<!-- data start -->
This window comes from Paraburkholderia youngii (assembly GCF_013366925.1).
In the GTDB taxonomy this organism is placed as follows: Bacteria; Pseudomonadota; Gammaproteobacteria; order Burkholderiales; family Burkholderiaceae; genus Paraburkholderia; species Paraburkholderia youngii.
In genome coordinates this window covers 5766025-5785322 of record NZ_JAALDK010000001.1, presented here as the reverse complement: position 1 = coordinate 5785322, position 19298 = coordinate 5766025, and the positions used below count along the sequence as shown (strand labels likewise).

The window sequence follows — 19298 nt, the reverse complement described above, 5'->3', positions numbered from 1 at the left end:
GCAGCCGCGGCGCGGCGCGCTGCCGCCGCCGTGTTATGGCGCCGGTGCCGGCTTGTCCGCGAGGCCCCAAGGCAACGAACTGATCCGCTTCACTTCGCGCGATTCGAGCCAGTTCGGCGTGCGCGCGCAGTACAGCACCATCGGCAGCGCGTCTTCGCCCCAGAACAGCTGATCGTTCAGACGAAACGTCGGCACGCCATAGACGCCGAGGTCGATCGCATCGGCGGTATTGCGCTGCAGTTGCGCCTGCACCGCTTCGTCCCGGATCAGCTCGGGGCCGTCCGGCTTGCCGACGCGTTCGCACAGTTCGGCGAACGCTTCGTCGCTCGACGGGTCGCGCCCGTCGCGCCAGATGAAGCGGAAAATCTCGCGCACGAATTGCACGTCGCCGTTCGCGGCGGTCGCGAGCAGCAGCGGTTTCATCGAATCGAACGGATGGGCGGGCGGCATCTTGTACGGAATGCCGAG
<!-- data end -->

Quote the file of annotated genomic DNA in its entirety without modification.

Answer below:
This window comes from Paraburkholderia youngii (assembly GCF_013366925.1).
In the GTDB taxonomy this organism is placed as follows: Bacteria; Pseudomonadota; Gammaproteobacteria; order Burkholderiales; family Burkholderiaceae; genus Paraburkholderia; species Paraburkholderia youngii.
In genome coordinates this window covers 5766025-5785322 of record NZ_JAALDK010000001.1, presented here as the reverse complement: position 1 = coordinate 5785322, position 19298 = coordinate 5766025, and the positions used below count along the sequence as shown (strand labels likewise).

The window sequence follows — 19298 nt, the reverse complement described above, 5'->3', positions numbered from 1 at the left end:
GCAGCCGCGGCGCGGCGCGCTGCCGCCGCCGTGTTATGGCGCCGGTGCCGGCTTGTCCGCGAGGCCCCAAGGCAACGAACTGATCCGCTTCACTTCGCGCGATTCGAGCCAGTTCGGCGTGCGCGCGCAGTACAGCACCATCGGCAGCGCGTCTTCGCCCCAGAACAGCTGATCGTTCAGACGAAACGTCGGCACGCCATAGACGCCGAGGTCGATCGCATCGGCGGTATTGCGCTGCAGTTGCGCCTGCACCGCTTCGTCCCGGATCAGCTCGGGGCCGTCCGGCTTGCCGACGCGTTCGCACAGTTCGGCGAACGCTTCGTCGCTCGACGGGTCGCGCCCGTCGCGCCAGATGAAGCGGAAAATCTCGCGCACGAATTGCACGTCGCCGTTCGCGGCGGTCGCGAGCAGCAGCGGTTTCATCGAATCGAACGGATGGGCGGGCGGCATCTTGTACGGAATGCCGAG